Published on November 10th, 2010 | by Chris1
The Thundering 8th (2001)
This time, though, I thoroughly enjoyed "The Thundering 8th." A tribute to the guys of the 56th Fighter Group of the 8th Bomber Command in Europe during WWII, "The Thundering 8th" excels in its purpose.
It follows the memories of pilot Joe Sarnowski (Donald Borza II) as he relives a flight in the same (now restored) P-47 Thunderbolt he was shot down in during the war. This early scene had me pulled in already, as a fairly accurate and unpretentious portrayal of how these types of conversations go. The enthusiasm in current owner Sills (Ron Masak) voice, and the careful retrospect of "Old Joe..."
The air combat sequences are a truly creative blending of stock footage, sound effects, and "in cockpit" footage that are really seamless. I'm not sure what exactly it was about it, the equalized toning of the sequences, the artful editing, or the pilots "banter" as they go about protecting the B-17s on their runs... But it just did it for me.
Casting here is also a bit of a creative feat, bringing former stars such as Larry Wilcox (CHiPs), Don Most (who I didn't recognize at first, Ralph Malph!!), and Jan-Michael Vincent (Airwolf) into the fray along with a few relative unknowns. Everyone seems to be "into" their parts and enjoying the whole experience, and that definitely comes through in their performances. I never got the feeling that these guys were doing a "paying the rent" picture. At all. And that impressed me greatly.
Along the way we get a bit of a detour as Sarnowski takes an unauthorized leave into the English countryside, and winds up befriending an English (OK, lack of accents notwithstanding) family, (June Lockhart(!), Ewing M. Brown) and their granddaughter, Kommerina (Kommerina "Karin" Young)... Honestly I didn't much get into this part of the film, partly because of the accent issue (they're supposed to be English, right?) but I understand its inclusion, especially as we see older Sarnowski (William Windom) going over some photos.... There is also another sequence with Sarnowski, explaining why he lost his eye, and how common a bond soldiers can have, even across enemy lines.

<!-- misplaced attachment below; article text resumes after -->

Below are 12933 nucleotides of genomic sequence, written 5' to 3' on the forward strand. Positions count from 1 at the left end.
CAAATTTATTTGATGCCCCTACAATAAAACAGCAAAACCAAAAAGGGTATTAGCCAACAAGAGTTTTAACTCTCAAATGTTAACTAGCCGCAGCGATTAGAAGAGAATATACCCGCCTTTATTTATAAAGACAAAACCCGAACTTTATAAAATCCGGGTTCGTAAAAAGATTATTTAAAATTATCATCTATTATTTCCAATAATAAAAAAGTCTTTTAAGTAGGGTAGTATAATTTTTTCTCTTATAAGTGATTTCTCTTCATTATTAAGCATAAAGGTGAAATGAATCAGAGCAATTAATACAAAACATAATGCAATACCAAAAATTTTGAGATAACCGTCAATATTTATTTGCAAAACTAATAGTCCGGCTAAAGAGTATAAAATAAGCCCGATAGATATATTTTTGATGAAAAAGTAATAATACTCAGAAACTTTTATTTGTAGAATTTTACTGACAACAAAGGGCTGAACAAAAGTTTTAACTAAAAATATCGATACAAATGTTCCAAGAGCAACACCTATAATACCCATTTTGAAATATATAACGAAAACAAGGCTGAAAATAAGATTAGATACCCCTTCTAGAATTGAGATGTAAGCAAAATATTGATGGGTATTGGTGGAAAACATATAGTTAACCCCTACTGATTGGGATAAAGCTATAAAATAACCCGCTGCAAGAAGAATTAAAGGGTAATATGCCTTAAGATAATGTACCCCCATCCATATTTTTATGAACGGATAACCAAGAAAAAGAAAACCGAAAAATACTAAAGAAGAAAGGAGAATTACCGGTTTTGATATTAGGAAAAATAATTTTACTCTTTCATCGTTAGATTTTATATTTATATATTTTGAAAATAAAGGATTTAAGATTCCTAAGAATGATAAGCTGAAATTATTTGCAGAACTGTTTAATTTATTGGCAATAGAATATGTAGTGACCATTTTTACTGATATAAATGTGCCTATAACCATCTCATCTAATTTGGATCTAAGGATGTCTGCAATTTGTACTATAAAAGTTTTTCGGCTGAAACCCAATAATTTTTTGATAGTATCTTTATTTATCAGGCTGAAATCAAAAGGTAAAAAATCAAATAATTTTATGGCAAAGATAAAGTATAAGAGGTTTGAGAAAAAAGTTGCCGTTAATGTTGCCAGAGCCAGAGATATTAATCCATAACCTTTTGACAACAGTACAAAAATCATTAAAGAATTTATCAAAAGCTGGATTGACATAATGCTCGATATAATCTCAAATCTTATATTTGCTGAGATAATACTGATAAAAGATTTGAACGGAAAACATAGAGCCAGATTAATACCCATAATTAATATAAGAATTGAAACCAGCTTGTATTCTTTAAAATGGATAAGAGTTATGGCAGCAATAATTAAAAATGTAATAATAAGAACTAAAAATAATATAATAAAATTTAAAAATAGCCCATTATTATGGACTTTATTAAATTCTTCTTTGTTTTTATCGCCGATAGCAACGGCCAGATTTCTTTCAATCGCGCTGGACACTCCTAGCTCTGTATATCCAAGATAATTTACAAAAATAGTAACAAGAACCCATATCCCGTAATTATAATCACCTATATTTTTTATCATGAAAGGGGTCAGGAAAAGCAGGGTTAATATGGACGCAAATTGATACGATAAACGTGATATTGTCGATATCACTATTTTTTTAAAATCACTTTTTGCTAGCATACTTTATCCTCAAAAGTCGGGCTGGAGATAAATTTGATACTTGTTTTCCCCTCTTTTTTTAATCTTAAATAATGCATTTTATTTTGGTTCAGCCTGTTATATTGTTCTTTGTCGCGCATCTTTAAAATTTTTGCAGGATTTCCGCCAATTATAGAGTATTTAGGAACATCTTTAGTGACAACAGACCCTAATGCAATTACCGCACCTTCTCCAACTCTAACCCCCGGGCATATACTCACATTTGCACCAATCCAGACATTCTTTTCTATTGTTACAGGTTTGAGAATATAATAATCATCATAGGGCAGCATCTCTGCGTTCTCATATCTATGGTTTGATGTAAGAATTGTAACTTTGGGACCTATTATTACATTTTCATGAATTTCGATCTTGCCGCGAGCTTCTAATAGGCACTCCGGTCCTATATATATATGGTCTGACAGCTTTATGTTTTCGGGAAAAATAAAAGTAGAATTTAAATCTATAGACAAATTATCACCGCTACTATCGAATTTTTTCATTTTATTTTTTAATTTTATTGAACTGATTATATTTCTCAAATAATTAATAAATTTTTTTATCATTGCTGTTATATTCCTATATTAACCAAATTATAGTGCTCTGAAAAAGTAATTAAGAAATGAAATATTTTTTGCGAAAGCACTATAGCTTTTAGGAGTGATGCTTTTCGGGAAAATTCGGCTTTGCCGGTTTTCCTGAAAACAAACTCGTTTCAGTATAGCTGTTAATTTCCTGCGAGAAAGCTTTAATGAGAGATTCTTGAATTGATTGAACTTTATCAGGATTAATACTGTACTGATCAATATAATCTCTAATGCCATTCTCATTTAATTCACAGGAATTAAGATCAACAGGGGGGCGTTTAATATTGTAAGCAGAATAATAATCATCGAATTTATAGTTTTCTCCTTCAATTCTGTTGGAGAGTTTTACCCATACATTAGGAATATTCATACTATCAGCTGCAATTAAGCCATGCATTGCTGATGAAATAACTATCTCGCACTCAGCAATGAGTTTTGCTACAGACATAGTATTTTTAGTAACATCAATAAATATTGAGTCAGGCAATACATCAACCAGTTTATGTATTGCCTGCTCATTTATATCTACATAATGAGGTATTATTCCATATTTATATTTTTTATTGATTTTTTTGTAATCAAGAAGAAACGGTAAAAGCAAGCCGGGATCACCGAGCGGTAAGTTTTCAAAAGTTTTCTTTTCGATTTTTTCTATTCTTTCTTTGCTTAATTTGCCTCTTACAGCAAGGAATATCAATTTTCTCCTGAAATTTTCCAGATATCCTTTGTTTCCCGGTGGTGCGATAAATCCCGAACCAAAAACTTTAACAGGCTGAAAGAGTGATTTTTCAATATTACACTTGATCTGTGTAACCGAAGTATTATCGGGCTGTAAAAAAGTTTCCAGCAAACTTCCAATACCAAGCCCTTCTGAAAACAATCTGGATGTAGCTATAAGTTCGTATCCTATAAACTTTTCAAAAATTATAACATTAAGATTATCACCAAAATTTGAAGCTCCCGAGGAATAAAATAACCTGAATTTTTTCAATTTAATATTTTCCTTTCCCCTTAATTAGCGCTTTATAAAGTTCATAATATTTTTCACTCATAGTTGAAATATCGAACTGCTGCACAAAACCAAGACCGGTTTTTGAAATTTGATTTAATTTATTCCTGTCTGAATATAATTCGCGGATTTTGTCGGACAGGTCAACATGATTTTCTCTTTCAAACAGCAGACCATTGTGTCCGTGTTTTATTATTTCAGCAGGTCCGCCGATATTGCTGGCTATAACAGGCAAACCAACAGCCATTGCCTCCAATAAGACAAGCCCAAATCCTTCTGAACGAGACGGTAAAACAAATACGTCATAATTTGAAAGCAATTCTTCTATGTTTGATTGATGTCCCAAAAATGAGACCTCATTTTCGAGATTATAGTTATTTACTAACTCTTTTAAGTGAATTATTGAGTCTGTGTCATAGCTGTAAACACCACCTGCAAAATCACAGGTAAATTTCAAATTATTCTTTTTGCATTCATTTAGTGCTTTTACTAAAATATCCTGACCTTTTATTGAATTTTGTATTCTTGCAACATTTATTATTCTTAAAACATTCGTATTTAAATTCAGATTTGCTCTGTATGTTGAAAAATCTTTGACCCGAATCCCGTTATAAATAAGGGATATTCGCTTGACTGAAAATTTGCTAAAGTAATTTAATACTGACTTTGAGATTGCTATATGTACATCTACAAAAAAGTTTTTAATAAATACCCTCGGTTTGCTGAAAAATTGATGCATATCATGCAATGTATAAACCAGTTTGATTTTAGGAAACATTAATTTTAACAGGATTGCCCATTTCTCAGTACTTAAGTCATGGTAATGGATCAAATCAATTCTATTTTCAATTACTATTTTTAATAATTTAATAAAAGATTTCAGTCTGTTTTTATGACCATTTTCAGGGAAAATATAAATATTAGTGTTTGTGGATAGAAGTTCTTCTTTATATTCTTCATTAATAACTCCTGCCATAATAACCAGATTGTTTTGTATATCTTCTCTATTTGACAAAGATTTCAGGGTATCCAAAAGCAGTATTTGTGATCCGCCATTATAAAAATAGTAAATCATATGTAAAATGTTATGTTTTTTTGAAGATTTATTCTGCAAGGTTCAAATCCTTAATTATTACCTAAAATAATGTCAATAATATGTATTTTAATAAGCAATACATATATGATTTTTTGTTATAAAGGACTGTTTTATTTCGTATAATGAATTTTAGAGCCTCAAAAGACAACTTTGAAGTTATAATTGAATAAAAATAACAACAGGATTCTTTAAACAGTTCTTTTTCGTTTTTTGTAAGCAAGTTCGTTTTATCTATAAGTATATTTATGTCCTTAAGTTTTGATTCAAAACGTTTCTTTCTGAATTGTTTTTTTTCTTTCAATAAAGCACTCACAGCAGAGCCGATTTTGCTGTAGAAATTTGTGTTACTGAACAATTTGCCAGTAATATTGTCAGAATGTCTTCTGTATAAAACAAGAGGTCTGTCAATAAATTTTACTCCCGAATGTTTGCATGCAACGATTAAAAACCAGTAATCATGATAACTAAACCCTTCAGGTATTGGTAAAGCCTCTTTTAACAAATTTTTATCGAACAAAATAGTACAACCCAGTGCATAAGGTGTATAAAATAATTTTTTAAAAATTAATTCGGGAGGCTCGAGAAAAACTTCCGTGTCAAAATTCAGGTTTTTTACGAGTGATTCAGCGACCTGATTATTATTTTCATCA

And the bonus disc inclusion of the (uncut!) Bob Clampett/Bugs Bunny "Any Bonds Today?", Private SNAFU in "Snafuperman", WB's 1943 "The Rear Gunner" (with Burgess Meredith and Ronald Reagan), and "Thunderbolt" (about the P-47's service in the war) , just sealed the deal. Great choices for bonus material that even a lot of "studio" DVD's ignore.
If you're looking for big-budget special effects, locations, and production, then this isn't for you. Rather if you want to see what a lot of creativity, enthusiasm, and intent can do with (and for) limited resources, then you should check out "The Thundering 8th."
I can't seem to locate any clips on the tube, which is unfortunate, I was hoping to show some of the air combat sequences. I will update if I come across some. In the meantime, here's the documentary from the bonus disc, "Thunderbolt."
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The greatest air combat movie ever made! (-Times) American WWII fighter pilot, Joe Sarnowski, (William Windom) reflects back on his service as an American fighter ace. His pained memories of both love and war are told in the classic WWII movie tradition...
DVD InformationBinding: DVD
Audience Rating: PG (Parental Guidance Suggested)
Manufacturer: Popcorn Pictures
Original Release Date:
- Donald Borza II
- Ewing Brown
- Bo Hopkins
- June Lockhart
- Ron Masak
Summary: This time, though, I thoroughly enjoyed "The Thundering 8th." A tribute to the guys of the 56th Fighter Group of the 8th Bomber Command in Europe during WWII, "The Thundering 8th" excels in its purpose.